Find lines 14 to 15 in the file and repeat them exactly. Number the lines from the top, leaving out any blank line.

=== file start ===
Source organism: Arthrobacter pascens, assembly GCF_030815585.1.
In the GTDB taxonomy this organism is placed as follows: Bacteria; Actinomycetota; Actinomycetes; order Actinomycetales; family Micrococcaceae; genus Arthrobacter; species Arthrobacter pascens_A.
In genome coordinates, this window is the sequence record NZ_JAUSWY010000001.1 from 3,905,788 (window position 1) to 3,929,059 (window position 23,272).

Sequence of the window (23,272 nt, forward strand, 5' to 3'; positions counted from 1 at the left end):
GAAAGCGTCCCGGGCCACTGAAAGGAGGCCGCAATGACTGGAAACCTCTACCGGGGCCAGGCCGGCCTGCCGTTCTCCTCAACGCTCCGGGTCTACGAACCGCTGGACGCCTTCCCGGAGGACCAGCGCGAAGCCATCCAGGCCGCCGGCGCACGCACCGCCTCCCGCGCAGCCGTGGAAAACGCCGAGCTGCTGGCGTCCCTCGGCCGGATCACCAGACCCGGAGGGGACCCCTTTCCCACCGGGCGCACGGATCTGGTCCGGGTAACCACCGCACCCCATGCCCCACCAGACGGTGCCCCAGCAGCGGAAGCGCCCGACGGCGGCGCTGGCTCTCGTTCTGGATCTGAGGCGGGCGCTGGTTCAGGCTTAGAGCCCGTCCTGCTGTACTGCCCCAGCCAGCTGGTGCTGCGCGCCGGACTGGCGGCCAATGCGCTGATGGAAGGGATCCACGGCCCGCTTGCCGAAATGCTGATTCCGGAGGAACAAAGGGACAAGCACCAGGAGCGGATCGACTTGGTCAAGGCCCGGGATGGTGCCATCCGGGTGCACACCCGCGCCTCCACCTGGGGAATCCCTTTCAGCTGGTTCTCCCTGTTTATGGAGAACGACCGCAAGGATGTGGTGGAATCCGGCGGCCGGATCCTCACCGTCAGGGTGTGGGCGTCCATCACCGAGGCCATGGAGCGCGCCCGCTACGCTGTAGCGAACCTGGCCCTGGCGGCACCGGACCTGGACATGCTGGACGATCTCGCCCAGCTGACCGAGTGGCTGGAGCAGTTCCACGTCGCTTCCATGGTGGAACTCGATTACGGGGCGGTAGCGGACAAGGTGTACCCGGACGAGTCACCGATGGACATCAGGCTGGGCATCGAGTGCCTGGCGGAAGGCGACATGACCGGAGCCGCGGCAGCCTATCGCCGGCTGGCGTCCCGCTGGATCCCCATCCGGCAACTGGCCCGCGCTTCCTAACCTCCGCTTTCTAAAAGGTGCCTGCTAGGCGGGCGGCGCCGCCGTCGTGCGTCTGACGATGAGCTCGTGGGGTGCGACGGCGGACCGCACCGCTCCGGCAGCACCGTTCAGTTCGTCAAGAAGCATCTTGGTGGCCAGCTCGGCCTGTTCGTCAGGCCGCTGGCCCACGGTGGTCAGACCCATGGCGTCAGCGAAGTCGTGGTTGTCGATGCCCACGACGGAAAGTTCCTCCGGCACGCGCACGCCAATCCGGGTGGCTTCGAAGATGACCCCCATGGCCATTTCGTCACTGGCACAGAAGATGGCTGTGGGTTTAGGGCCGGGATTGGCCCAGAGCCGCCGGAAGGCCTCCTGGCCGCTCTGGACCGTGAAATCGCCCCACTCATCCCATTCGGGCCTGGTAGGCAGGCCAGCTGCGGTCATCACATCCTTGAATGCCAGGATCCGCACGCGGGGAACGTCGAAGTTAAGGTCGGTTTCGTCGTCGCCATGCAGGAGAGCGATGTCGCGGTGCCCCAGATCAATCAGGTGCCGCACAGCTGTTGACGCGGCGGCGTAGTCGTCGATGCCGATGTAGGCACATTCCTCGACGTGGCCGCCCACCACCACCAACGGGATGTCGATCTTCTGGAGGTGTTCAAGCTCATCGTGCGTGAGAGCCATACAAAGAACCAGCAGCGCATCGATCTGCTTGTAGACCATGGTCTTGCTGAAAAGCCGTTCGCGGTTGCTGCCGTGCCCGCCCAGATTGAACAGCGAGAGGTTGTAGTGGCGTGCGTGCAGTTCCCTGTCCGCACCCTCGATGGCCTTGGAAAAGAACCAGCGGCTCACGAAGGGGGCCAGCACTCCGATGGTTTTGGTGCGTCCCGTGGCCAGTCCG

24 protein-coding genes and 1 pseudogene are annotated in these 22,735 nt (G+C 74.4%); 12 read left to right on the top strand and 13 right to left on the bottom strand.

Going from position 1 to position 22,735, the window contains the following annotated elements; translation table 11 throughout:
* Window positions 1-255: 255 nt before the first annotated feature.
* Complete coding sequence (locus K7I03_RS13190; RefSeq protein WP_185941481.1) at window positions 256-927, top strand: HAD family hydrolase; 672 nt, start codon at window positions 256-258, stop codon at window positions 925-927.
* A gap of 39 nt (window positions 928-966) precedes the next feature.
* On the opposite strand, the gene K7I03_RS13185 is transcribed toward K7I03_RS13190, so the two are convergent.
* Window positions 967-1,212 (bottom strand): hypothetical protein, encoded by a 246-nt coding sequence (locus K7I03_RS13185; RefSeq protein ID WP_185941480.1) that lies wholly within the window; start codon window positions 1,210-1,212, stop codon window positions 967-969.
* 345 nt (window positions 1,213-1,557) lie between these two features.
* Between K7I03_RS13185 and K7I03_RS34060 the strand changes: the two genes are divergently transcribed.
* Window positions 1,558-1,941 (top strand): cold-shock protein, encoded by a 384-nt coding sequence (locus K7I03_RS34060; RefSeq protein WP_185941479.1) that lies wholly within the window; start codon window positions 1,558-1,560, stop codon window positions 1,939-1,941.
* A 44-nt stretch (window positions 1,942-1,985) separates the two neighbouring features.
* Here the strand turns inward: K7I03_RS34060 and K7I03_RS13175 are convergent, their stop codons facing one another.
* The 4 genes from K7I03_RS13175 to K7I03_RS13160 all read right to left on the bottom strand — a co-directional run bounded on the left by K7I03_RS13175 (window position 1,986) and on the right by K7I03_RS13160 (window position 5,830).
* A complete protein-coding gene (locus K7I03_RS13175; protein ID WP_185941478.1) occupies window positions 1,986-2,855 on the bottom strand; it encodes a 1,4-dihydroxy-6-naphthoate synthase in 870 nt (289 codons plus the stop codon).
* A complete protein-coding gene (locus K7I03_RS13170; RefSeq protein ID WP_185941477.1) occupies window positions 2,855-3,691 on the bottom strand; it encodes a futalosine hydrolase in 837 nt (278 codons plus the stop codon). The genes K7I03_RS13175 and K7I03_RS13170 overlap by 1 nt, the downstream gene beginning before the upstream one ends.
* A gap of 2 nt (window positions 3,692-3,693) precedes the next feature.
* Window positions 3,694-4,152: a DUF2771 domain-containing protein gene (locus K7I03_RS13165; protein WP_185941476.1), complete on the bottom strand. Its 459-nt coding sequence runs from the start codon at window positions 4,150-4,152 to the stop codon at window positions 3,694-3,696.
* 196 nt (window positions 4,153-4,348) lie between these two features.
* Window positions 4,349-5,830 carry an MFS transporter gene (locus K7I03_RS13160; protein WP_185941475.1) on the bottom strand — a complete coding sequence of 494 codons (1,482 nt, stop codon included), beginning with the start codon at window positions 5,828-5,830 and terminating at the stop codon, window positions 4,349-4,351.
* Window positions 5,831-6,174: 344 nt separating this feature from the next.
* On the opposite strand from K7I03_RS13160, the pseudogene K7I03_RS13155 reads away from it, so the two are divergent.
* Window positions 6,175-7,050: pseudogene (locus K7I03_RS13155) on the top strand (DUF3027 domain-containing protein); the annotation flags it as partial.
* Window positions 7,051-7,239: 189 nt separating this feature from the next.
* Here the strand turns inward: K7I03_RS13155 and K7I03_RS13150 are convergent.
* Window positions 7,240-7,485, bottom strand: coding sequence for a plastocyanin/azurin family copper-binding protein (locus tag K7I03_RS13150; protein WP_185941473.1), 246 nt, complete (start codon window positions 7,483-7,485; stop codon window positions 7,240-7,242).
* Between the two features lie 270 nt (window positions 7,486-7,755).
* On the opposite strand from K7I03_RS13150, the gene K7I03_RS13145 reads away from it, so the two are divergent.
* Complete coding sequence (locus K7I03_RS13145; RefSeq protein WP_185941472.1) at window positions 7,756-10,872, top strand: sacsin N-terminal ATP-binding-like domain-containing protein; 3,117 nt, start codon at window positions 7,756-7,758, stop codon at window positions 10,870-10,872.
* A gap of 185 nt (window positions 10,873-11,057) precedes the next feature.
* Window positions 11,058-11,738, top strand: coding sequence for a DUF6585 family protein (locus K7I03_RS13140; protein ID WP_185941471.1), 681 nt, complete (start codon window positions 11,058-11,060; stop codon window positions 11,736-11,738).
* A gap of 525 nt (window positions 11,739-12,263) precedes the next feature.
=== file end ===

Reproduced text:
* Between K7I03_RS13185 and K7I03_RS34060 the strand changes: the two genes are divergently transcribed.
* Window positions 1,558-1,941 (top strand): cold-shock protein, encoded by a 384-nt coding sequence (locus K7I03_RS34060; RefSeq protein WP_185941479.1) that lies wholly within the window; start codon window positions 1,558-1,560, stop codon window positions 1,939-1,941.